60 Pages, Publisher Artspace
Visual Arts Centre Ltd
For their 1984 essay ‘The Fine Art of Gentrification’ Rosalyn Deutsche and Cara Gendel Ryan incisively examined the complex and complicit relationship between contemporary art and real estate.1 The writers drew attention to the situation in 1980s Manhattan, where the run-down Lower East Side was being overtaken by development, first by artists and galleries, and then by wealthy home-owners, pushing out local residents and carving up communities. Artists were eventually summarily displaced themselves, as the rents shot up and studio spaces disappeared into loft apartments, agents, in a sense, of their own downfall.
Artists everywhere are subject to similar forces, with the fundamental need for space plunging them deeper into the hearts of cities in their search for places to live and work. In the process, as artists do, they transform their environments – the lofts, the buildings, the neighbourhoods. Rendering these zones fashionable, they are then often priced out of the market, necessitating moving to more marginal areas, where the cycle begins again. Arising from their own experiences as artists living and working in inner-city Sydney, Claire Healy and Sean Cordeiro’s work investigates the functions, processes and life-cycles of buildings: construction, marketing, buying and selling, shifting tenancies, garbage removal, demolition, decay. The materials and contents of buildings provide the stuff of their art as much as the exchanges, histories and meanings imbued within them.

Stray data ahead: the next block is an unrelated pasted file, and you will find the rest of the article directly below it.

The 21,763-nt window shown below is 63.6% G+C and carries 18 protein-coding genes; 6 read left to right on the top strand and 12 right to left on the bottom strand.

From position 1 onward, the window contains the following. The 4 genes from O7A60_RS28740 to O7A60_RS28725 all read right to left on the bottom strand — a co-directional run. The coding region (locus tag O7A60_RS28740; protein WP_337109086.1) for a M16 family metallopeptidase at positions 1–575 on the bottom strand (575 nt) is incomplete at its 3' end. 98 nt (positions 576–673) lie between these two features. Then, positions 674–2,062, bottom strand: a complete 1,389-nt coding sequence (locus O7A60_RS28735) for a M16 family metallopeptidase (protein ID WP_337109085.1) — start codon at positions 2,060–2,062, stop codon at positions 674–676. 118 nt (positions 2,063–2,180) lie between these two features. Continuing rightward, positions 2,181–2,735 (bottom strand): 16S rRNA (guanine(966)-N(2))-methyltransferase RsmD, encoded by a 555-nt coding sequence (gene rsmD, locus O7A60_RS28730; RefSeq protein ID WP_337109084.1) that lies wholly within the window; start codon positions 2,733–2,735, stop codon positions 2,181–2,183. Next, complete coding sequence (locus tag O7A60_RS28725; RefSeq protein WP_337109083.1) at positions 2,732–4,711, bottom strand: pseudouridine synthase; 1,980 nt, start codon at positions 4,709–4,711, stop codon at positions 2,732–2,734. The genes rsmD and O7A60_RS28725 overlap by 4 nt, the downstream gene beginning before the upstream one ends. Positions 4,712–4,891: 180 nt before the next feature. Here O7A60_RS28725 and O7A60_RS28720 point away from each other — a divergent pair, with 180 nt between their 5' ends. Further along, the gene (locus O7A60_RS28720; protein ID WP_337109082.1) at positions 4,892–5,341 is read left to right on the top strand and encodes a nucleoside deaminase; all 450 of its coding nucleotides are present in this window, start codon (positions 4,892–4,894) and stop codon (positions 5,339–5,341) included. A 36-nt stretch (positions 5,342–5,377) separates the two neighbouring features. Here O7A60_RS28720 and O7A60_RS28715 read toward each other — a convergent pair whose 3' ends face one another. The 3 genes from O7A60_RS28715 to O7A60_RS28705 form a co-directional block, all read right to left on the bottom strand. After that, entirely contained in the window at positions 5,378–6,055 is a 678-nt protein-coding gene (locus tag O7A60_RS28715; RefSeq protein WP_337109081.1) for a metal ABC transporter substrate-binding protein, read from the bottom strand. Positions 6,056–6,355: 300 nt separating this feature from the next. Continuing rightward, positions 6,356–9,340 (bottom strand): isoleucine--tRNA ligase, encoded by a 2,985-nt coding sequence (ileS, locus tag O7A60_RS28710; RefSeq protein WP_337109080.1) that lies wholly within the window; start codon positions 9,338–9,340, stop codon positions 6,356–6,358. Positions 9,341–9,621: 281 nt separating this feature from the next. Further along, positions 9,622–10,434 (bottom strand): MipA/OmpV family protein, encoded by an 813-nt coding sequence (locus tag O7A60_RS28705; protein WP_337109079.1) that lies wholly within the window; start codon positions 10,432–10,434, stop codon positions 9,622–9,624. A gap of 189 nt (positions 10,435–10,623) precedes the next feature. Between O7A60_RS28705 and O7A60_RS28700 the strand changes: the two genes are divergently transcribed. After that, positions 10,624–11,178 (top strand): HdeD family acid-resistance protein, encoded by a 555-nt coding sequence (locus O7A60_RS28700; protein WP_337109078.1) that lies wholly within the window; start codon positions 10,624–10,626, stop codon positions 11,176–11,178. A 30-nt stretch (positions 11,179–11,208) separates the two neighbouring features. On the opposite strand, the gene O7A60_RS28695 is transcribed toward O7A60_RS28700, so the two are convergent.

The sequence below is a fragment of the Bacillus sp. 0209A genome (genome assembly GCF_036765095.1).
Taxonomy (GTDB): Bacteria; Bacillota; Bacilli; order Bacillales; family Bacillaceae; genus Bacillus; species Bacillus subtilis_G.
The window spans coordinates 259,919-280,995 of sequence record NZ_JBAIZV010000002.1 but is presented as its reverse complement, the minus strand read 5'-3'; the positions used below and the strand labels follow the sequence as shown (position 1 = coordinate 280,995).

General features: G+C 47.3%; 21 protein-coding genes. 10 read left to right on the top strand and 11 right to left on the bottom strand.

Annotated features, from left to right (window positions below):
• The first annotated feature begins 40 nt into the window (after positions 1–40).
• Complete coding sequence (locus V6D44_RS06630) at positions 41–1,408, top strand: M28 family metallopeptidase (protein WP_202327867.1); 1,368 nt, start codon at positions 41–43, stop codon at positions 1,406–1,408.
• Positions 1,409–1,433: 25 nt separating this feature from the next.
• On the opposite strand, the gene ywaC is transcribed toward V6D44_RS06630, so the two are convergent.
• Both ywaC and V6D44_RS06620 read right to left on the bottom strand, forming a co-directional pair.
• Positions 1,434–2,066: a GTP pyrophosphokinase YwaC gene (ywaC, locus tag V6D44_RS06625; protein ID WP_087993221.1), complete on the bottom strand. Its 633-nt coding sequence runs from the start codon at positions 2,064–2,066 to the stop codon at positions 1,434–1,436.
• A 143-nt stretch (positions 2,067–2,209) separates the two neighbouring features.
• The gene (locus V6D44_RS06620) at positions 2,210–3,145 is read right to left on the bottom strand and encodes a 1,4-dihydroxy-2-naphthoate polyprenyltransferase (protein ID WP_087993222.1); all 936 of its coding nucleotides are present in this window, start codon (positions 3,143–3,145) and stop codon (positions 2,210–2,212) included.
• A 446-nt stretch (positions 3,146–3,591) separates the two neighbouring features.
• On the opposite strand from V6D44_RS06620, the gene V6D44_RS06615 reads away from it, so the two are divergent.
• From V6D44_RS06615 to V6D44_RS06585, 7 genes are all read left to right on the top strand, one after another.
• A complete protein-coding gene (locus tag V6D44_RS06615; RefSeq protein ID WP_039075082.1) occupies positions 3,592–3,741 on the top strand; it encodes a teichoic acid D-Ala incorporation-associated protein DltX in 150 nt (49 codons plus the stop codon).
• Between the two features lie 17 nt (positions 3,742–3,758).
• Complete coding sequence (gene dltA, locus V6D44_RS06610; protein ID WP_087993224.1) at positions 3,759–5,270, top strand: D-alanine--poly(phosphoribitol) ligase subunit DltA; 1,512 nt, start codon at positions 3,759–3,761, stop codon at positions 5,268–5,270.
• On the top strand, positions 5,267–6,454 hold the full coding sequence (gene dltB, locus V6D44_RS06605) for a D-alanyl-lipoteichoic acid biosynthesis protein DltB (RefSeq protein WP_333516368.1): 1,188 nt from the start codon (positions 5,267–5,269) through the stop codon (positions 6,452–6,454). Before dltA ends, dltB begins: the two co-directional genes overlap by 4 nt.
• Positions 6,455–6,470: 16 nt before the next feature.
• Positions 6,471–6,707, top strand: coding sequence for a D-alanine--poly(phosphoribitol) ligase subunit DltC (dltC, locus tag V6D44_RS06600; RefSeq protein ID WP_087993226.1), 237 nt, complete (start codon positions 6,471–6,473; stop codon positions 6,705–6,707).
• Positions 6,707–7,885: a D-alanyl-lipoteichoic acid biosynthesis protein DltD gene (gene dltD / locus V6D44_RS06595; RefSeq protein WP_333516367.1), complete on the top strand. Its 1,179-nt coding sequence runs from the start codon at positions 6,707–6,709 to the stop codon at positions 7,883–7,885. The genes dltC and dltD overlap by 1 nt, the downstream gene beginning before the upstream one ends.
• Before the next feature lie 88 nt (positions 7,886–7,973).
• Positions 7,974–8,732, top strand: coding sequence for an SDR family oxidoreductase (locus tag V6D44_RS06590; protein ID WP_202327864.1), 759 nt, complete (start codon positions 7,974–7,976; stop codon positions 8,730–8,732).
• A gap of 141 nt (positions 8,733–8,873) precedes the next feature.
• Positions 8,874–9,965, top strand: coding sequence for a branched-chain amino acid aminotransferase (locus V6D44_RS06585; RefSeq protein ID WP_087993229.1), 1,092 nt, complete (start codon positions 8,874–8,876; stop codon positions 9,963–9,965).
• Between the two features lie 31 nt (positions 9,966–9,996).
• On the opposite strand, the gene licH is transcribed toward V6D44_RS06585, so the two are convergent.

Cordeiro’s interest in agit-prop and political Pop art is a rich complement to Healy’s concern for physical and institutional structures and how they operate in the world. Together they form a seamless collaboration of shared formal, conceptual and political interests. For their ambitiously conceived and immaculately produced installations, Healy and Cordeiro recover the materials and objects of consumer society and transform them into startling works of formal rigour and beauty. The elegantly ordered strata of Cordial Home Project (2003) rendered a demolished suburban house as a massive sculpture of almost archaeological significance, while Deceased Estate (2004) bundled the contents of an abandoned studio into a monolithic ball, a monument both to waste and to the precarious and ambiguous social status of artists, marginalised from yet necessarily part of the dominant culture. As Cordeiro puts it, the work is ‘a testament to the paradoxically high standard of living artists enjoy in the west and their chronic lack of housing stability.’2
As befitting a practice that questions the nature of buildings and institutions, Healy and Cordeiro also often work in the public arena, including those contexts that are not generally sanctioned by the mainstream art world. The critically derided and wildly popular Sculpture by the Sea and Sculpture in the City exhibitions have provided the platform for some of the artists’ most powerful works, including the domesticated army tank of Package Tour (2003); the eerie cabin of Raiders of the Lost Ark (2003) (which featured copulating lovers surrounded by taxidermied beasts in the middle of Martin Place); and the backyard swimming pool of Healy’s Oasis (2001), placed prominently on the beach at Tamarama. The safety zone of the art gallery effectively neuters any sense of subversion or surprise; it is in these public sites that the artists best demonstrate their ability to play with expectations and value systems. Healy and Cordeiro’s works retain the hermetic nature of art (you can’t enter their buildings) while rehearsing the operations of exchange, construction, and renewal that function in the wider world. Their skill is in demonstrating that these endeavours are not mutually exclusive.